Jul 05, 2004

The Need for Collaboration and Interoperability...

In our day to day work, we occasionally lose sight of the goals we are trying to accomplish, and we need people to remind us of those goals and set us on our way. The May issue of Dr. Dobbs has such an article. "A Manifesto for Collaborative Tools" by Eugene Eric Kim reminds us of Doug Engelbart's vision. Published in 1962, "Augmenting Human Intellect: A Conceptual Framework" (or here) discusses how the complexity of problems that people are trying to solve is increasing at an extremely alarming rate. Not only must our solutions scale to solve these problems, but by working together, we will get collectively smarter and be more efficient, and computers are a tool that can help us accomplish this goal.

One example that Eugene presents to demonstrate that our current tools are inadequate is that document sharing is typically done via e-mail, instead of through a more collaborative environment, such as Yahoo! Groups or Buzz Saw, amongst others. In either form, the electronic documents that we share are not really as flexible as their paper counterparts, which could be marked up and annotated quite easily; Word documents, on the other hand, are not well suited for this, and although it provides some annotation facilities, they are not as flexible as paper. Another example of this same idea is presented in What UML Is and Isn't, in which the author states the UML is best for whiteboards and paper, and he rarely creates such diagrams in a UML tool.

Eugene highlights that some of the issues with some of the existing tools is that they were not designed for people, in which he quickly adds that our needs are very broad and varied and that we will always use a number of different tools. The latter point really leads to one of the points of his Manifesto, which is interoperability. To be interoperable, we need standard components, and in order to create these standard components, we have to communicate with each other and see what we have accomplished this far. Eugene compares this need for standard components and a standard language to what the relational algebra and SQL has done for databases; most databases on the market today support SQL, and this allows us to (technically) interoperate between database vendors and communicate in a common language.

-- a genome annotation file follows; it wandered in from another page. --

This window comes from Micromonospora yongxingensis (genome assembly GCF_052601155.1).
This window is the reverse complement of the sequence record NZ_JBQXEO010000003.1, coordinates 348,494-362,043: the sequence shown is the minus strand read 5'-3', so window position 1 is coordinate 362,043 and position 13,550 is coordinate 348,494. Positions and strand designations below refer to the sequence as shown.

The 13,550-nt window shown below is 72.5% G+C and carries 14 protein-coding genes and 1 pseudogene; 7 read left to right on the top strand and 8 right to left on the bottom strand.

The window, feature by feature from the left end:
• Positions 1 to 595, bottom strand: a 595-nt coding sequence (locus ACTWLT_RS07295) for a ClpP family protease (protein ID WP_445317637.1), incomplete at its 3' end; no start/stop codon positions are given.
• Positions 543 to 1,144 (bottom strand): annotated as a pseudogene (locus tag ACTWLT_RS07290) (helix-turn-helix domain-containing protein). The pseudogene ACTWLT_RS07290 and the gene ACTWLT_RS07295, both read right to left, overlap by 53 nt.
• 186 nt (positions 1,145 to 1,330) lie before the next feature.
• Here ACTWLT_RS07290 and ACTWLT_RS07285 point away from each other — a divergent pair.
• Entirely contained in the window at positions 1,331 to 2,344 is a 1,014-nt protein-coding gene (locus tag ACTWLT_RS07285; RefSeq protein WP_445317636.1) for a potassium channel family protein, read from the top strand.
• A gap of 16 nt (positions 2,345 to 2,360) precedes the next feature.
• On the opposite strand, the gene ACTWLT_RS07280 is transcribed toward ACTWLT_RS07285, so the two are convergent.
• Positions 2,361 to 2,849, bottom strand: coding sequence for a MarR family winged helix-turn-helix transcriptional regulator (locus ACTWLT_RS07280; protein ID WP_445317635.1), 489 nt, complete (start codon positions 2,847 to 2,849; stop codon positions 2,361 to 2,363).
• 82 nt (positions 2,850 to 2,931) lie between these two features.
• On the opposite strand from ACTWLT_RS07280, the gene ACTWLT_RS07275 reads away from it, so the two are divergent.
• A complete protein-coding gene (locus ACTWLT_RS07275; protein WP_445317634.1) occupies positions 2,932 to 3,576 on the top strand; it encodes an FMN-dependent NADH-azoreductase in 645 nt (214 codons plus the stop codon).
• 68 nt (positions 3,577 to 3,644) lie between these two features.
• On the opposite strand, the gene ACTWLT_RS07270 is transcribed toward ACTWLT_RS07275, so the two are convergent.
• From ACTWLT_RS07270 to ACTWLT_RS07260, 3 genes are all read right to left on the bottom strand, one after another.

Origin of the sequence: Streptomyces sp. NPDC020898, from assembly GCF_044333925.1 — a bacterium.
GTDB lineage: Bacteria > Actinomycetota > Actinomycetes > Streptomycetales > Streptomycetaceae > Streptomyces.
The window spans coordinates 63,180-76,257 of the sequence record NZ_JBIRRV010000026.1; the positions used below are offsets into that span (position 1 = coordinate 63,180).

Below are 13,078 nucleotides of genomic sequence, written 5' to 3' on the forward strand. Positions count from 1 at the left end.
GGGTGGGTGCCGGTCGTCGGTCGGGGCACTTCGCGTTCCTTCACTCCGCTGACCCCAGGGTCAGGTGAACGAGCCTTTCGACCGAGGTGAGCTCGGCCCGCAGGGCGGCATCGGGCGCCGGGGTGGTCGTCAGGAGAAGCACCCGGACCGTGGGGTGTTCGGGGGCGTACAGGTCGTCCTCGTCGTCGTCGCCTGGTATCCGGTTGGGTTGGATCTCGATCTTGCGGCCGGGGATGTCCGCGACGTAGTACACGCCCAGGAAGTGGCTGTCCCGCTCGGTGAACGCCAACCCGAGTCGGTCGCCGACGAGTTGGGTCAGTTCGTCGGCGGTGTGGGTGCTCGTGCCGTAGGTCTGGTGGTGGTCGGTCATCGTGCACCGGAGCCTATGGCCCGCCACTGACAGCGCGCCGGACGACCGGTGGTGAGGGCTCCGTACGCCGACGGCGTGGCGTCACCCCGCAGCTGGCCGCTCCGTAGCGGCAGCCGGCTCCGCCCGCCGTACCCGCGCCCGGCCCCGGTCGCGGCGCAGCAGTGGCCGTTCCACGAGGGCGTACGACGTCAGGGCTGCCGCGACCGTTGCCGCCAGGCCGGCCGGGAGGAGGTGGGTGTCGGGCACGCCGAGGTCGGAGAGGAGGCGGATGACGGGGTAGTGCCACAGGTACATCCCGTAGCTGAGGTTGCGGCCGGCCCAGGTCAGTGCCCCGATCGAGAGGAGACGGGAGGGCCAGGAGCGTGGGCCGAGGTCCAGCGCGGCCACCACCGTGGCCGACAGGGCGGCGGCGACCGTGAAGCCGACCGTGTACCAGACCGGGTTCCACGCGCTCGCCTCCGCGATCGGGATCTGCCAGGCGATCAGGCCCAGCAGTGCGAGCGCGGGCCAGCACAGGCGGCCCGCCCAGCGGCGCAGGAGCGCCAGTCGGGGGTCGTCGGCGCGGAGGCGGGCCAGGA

Interoperability requires tools that all do the same subset of functionality. The example that Eugene uses is that our PIM's generally offer the same basic functionality, but you currently cannot use the address book of one product and the date book of another. In order to do this, we would require components that offer similar functionality and a way to link this functionality together.

When people first think of interoperability, one of their first reactions is to use XML, and the interoperability issue is solved. The problem with this is that the focus point should not be the syntax, but rather the way to express the data and manipulate it. The goal of all XML (and SGML) was to express data as graphs (as demonstrated at the RDF Validator), however, if there were standard ways of manipulating graphs, this syntax would be irrelevant. Think about a problem such as 5 + 6; no matter how this problem is displayed syntactically, the answer will be 11, because we all know how to manipulate the data.

One argument against interoperability is that it is not marketable and not the developer's fault. I agree that it is not the developer's fault, because the developer generally builds what their organization desires. As for not being marketable, I would agree with Alan Cooper in that people do not necessarily know what computers can do, and usually are just happy that they do something. In Software Engineering courses, we learn that customer's communication with developers do not always list all requirements and everything that the software should do. These two aspects are probably why they are currently not marketable. Eugene's goal in his document was to bring awareness, and this is exactly what I see it doing; prior to the awareness of interface design, our user interfaces were in a horrible state. Hopefully Eugene's paper and others like it will influence interoperability as an important consideration of software development; besides his recipe on accomplishing interoperability is fairly simple.